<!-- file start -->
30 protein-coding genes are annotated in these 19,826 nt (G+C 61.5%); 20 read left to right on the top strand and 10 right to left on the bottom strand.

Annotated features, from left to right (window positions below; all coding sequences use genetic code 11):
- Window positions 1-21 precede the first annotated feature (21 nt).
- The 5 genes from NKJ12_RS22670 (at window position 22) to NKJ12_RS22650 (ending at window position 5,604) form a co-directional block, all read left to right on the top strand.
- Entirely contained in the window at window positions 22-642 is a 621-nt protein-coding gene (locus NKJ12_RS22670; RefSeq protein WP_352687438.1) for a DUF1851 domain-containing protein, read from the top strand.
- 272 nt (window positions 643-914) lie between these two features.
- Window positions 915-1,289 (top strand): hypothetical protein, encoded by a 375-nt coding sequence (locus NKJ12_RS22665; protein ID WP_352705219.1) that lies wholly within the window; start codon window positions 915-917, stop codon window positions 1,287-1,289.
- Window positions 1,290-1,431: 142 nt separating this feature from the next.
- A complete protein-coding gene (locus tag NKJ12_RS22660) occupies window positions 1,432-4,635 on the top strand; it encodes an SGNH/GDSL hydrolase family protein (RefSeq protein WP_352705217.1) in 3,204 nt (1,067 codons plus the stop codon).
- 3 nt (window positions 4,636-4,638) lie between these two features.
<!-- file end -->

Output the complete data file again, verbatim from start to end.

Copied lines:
30 protein-coding genes are annotated in these 19,826 nt (G+C 61.5%); 20 read left to right on the top strand and 10 right to left on the bottom strand.

Annotated features, from left to right (window positions below; all coding sequences use genetic code 11):
- Window positions 1-21 precede the first annotated feature (21 nt).
- The 5 genes from NKJ12_RS22670 (at window position 22) to NKJ12_RS22650 (ending at window position 5,604) form a co-directional block, all read left to right on the top strand.
- Entirely contained in the window at window positions 22-642 is a 621-nt protein-coding gene (locus NKJ12_RS22670; RefSeq protein WP_352687438.1) for a DUF1851 domain-containing protein, read from the top strand.
- 272 nt (window positions 643-914) lie between these two features.
- Window positions 915-1,289 (top strand): hypothetical protein, encoded by a 375-nt coding sequence (locus NKJ12_RS22665; protein ID WP_352705219.1) that lies wholly within the window; start codon window positions 915-917, stop codon window positions 1,287-1,289.
- Window positions 1,290-1,431: 142 nt separating this feature from the next.
- A complete protein-coding gene (locus tag NKJ12_RS22660) occupies window positions 1,432-4,635 on the top strand; it encodes an SGNH/GDSL hydrolase family protein (RefSeq protein WP_352705217.1) in 3,204 nt (1,067 codons plus the stop codon).
- 3 nt (window positions 4,636-4,638) lie between these two features.